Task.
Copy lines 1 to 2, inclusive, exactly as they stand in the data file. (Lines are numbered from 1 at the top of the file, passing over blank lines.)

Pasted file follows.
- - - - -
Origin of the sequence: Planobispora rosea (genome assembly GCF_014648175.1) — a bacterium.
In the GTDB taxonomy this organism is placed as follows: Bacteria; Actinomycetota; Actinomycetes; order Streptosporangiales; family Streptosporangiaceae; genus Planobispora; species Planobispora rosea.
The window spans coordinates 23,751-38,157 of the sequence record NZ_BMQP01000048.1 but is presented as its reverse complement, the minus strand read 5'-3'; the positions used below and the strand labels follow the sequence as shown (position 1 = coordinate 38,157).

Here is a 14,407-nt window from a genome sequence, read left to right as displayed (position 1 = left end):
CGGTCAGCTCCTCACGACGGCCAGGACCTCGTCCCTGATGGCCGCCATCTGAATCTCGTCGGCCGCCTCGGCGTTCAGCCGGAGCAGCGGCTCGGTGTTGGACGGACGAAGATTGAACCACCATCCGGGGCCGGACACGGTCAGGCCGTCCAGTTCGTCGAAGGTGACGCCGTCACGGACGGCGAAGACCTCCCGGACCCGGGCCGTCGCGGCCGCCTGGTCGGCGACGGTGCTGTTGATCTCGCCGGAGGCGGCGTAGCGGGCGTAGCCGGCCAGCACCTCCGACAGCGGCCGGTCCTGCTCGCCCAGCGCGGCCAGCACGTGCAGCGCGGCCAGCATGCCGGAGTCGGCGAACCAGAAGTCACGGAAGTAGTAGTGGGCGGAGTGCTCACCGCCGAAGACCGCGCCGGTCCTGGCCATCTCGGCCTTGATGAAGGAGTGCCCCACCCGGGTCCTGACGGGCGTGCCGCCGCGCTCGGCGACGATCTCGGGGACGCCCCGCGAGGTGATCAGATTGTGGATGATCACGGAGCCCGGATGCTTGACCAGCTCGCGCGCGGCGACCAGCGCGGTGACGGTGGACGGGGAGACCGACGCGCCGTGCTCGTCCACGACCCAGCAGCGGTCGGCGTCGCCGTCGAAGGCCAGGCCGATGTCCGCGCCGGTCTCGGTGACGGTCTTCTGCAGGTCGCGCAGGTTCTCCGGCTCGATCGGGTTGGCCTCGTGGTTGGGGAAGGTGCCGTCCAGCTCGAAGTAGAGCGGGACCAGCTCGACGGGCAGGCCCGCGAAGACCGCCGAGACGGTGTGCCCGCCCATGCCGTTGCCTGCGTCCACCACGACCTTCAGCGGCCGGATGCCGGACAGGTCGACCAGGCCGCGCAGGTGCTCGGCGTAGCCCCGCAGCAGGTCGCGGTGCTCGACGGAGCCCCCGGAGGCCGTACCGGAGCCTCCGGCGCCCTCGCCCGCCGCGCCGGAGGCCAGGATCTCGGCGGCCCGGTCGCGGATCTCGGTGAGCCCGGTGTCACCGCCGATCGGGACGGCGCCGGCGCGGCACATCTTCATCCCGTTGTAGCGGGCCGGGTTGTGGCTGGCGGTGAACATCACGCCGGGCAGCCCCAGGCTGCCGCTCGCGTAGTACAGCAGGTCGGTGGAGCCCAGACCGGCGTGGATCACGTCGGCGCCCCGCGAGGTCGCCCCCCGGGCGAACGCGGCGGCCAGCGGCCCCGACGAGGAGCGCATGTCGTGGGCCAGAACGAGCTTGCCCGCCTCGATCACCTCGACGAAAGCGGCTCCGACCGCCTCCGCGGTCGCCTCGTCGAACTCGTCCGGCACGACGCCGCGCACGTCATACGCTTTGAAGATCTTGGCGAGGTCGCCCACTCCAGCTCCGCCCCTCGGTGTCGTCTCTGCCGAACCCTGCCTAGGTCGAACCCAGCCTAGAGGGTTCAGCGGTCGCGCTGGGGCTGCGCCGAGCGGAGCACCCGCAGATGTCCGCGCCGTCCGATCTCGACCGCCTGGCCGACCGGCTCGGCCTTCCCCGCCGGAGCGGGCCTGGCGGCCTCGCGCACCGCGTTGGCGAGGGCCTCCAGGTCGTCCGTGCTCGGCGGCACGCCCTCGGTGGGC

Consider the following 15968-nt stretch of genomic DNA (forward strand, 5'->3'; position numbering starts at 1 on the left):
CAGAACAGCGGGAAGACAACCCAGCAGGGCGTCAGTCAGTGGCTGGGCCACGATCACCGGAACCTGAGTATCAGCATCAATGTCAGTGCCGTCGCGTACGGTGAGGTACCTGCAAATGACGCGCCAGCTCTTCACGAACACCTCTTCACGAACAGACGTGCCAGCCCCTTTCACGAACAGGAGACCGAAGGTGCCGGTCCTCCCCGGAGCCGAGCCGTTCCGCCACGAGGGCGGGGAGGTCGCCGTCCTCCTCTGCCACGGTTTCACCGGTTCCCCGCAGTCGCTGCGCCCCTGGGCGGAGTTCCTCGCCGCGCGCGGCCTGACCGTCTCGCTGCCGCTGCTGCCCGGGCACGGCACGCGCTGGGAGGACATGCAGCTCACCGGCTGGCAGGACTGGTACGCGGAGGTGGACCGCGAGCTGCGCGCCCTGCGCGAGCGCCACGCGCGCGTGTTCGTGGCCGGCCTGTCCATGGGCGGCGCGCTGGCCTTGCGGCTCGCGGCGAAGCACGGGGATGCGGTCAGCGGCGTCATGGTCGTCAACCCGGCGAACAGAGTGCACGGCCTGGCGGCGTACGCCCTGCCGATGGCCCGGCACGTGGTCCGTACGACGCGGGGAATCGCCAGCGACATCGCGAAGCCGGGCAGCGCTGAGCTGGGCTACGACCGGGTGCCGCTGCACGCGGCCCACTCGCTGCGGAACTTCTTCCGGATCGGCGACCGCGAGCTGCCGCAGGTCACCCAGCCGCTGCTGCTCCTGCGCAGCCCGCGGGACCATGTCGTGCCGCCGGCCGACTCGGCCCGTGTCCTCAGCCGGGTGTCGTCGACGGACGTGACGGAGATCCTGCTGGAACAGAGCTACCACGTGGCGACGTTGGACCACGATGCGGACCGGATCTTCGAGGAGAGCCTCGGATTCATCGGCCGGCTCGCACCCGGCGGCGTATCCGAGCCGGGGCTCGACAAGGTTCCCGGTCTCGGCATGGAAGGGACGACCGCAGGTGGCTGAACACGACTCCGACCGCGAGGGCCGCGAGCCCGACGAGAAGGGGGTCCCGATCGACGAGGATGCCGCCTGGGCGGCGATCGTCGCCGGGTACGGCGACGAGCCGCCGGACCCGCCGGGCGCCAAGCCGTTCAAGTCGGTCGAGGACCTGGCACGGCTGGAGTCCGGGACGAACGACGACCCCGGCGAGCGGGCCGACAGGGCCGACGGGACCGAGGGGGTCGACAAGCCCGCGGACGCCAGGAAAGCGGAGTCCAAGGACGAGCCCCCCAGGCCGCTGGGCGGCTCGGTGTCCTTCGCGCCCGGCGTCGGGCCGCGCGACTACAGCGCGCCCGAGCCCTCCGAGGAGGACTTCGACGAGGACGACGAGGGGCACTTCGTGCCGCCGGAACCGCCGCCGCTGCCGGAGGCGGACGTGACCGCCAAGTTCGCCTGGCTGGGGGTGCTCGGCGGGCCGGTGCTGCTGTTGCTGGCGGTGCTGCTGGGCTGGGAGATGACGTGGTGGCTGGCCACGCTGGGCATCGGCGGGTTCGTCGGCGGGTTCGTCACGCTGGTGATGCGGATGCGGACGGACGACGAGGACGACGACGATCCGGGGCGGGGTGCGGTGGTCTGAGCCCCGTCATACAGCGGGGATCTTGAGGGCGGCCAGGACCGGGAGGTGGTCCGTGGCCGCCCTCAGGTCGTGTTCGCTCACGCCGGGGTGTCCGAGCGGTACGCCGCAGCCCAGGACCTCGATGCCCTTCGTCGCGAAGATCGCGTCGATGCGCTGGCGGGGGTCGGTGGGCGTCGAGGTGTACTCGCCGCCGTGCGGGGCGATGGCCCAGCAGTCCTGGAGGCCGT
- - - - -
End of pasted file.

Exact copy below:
Origin of the sequence: Planobispora rosea (genome assembly GCF_014648175.1) — a bacterium.
In the GTDB taxonomy this organism is placed as follows: Bacteria; Actinomycetota; Actinomycetes; order Streptosporangiales; family Streptosporangiaceae; genus Planobispora; species Planobispora rosea.